Brent crude prices are approaching $60/bbl, a one-year high, driven in large part by OPEC+ cuts that are set to keep the oil market in deficit this year.

The coronovirus pandemic ravaged oil demand as economies around the world had to shut down for extended periods of time to curb the spread of the virus.

Brent Crude Prices Graph (Source: Refinitiv Eikon)Brent Time Spreads Graph (Source: Refinitiv Eikon)

But the oil market is on a bull run, despite renewed lockdowns in Europe and Asia to curb second and third waves of the virus.

A look at Brent crude time spreads also paints a picture of a tight market.

The six-month Brent spread reached about $2.4/bbl backwardation on Feb. 5, its widest in a year. Backwardation is when prices on the prompt trade at a premium to future prices, and usually encourages traders to take oil out of storage, signaling a stronger market. OPEC+ has made it clear that it intends to rein in bloated oil inventory levels that the pandemic brought about.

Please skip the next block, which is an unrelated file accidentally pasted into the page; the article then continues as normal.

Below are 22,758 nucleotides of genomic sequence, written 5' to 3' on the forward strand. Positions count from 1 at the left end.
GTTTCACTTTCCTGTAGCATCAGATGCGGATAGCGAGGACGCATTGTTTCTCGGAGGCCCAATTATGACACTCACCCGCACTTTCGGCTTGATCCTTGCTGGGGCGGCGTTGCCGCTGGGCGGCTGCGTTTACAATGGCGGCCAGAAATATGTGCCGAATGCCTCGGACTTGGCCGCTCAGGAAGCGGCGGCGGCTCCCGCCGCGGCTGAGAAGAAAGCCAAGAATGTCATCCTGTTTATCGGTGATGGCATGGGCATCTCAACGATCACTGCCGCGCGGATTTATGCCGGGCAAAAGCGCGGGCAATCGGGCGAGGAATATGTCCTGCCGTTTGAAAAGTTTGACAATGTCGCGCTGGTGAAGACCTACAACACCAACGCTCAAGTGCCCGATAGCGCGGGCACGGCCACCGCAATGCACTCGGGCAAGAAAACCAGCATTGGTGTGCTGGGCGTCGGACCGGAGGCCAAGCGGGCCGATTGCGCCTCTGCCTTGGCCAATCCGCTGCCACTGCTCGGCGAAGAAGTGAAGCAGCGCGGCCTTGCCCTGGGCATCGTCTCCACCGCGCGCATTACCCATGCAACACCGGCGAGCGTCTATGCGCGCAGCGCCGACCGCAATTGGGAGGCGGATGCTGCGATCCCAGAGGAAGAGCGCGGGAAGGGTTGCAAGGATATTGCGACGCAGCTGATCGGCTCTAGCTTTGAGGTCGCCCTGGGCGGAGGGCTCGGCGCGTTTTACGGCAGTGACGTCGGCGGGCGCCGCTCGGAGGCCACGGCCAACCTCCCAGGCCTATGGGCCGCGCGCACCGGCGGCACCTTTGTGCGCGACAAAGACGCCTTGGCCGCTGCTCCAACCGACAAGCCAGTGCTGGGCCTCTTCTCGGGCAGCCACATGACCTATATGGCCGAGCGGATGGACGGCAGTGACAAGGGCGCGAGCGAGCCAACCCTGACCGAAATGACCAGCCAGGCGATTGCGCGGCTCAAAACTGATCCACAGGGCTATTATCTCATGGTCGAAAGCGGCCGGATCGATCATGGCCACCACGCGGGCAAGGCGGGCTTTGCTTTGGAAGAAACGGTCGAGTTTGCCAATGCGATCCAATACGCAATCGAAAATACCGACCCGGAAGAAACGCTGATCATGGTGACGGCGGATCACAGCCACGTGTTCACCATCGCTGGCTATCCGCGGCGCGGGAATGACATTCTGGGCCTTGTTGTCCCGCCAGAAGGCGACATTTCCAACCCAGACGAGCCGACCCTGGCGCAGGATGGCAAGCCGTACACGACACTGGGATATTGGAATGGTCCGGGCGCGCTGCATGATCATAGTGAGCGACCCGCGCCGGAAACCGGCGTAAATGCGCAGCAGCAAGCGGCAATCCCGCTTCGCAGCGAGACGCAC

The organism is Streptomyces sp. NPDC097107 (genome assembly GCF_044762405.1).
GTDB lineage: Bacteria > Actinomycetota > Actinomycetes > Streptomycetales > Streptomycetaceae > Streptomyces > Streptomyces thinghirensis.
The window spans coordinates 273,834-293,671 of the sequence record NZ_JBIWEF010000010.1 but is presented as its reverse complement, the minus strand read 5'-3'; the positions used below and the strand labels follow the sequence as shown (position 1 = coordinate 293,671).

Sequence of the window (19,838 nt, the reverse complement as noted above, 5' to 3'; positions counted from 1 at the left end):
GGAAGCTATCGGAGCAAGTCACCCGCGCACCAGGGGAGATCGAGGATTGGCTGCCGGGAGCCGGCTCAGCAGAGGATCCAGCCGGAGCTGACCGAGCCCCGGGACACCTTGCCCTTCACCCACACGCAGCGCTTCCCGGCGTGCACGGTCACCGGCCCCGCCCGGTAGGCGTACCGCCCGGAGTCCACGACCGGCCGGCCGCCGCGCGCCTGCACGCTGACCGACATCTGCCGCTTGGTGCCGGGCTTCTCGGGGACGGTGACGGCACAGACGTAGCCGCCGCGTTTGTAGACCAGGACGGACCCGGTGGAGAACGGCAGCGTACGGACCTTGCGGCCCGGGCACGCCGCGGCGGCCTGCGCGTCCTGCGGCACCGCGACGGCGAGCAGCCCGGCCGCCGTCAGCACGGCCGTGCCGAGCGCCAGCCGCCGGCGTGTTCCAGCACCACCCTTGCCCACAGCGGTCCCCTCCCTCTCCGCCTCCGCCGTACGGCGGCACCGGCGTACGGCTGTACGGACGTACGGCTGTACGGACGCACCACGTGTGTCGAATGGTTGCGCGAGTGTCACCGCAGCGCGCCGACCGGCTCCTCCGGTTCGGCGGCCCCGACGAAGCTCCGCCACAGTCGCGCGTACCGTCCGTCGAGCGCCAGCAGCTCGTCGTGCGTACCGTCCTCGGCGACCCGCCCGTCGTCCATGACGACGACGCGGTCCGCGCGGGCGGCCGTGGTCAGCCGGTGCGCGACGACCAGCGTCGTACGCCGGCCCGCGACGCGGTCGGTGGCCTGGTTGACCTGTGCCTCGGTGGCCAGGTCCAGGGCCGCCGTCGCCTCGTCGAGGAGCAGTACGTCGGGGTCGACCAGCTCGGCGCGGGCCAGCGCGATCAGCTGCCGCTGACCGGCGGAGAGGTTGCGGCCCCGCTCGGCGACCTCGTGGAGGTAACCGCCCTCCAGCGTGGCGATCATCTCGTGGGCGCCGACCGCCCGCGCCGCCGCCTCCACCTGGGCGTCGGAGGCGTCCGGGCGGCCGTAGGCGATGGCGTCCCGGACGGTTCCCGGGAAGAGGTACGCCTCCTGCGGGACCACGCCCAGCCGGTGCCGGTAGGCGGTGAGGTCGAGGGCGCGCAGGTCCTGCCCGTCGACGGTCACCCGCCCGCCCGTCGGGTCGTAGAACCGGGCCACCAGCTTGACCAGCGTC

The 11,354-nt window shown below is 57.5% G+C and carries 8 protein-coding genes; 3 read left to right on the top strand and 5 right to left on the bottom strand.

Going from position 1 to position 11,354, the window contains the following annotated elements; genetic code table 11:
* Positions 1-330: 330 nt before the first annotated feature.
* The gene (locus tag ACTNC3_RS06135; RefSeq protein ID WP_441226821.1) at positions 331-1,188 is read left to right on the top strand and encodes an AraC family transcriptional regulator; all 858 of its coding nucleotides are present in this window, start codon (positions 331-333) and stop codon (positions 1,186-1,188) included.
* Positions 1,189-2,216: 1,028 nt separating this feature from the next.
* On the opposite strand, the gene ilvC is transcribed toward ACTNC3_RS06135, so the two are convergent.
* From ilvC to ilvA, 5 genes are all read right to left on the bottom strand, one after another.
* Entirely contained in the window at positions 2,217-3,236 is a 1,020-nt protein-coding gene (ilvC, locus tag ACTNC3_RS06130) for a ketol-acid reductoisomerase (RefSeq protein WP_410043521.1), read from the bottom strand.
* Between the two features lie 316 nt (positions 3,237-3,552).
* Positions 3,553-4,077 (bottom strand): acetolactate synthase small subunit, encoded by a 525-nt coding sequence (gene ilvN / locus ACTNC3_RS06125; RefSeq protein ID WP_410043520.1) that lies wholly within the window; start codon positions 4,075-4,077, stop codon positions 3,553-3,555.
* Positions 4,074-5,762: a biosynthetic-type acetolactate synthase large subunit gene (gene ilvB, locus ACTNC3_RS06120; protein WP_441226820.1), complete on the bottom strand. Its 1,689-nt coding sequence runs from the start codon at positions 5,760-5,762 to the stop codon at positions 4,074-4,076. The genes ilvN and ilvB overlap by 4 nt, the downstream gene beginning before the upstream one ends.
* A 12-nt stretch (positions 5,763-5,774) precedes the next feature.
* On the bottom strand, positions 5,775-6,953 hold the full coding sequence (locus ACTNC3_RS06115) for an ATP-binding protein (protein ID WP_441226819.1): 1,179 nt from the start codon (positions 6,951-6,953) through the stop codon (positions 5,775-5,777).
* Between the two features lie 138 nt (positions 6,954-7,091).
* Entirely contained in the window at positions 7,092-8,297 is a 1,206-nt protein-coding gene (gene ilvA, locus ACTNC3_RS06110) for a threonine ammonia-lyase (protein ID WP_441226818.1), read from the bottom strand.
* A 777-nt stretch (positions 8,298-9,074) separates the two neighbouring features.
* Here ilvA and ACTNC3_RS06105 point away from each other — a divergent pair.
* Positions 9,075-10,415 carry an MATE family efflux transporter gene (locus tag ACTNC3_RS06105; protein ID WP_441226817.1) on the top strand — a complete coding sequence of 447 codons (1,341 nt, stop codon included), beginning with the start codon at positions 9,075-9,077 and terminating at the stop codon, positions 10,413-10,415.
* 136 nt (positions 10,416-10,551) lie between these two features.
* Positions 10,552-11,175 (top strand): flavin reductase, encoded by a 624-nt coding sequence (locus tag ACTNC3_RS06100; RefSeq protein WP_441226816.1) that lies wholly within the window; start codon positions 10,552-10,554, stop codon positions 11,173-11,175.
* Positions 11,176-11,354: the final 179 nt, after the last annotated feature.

The group’s base-case scenario shows that the oil market will be in a deficit throughout 2021, with inventories in the industrialized world expected to fall below the 2016-20 average in the second half of the year.

OPEC+ Compliance with Production Cuts Graph (Source: OPEC+ internal document)Cumulative OPEC+ Overproduction Graph (Source: OPEC+ internal document)

Strong compliance with agreed oil cuts by OPEC+ have also helped support prices, although some countries participating in the cuts are yet to make good on compensating for their overproduction.

In December, cumulative overproduction hit 2.69 million bbl/d, OPEC+ data shows, compared with 2.46 million bbl/d in November, with the increase coming largely from higher production from non-OPEC members Russia, Kazakhstan and South Sudan.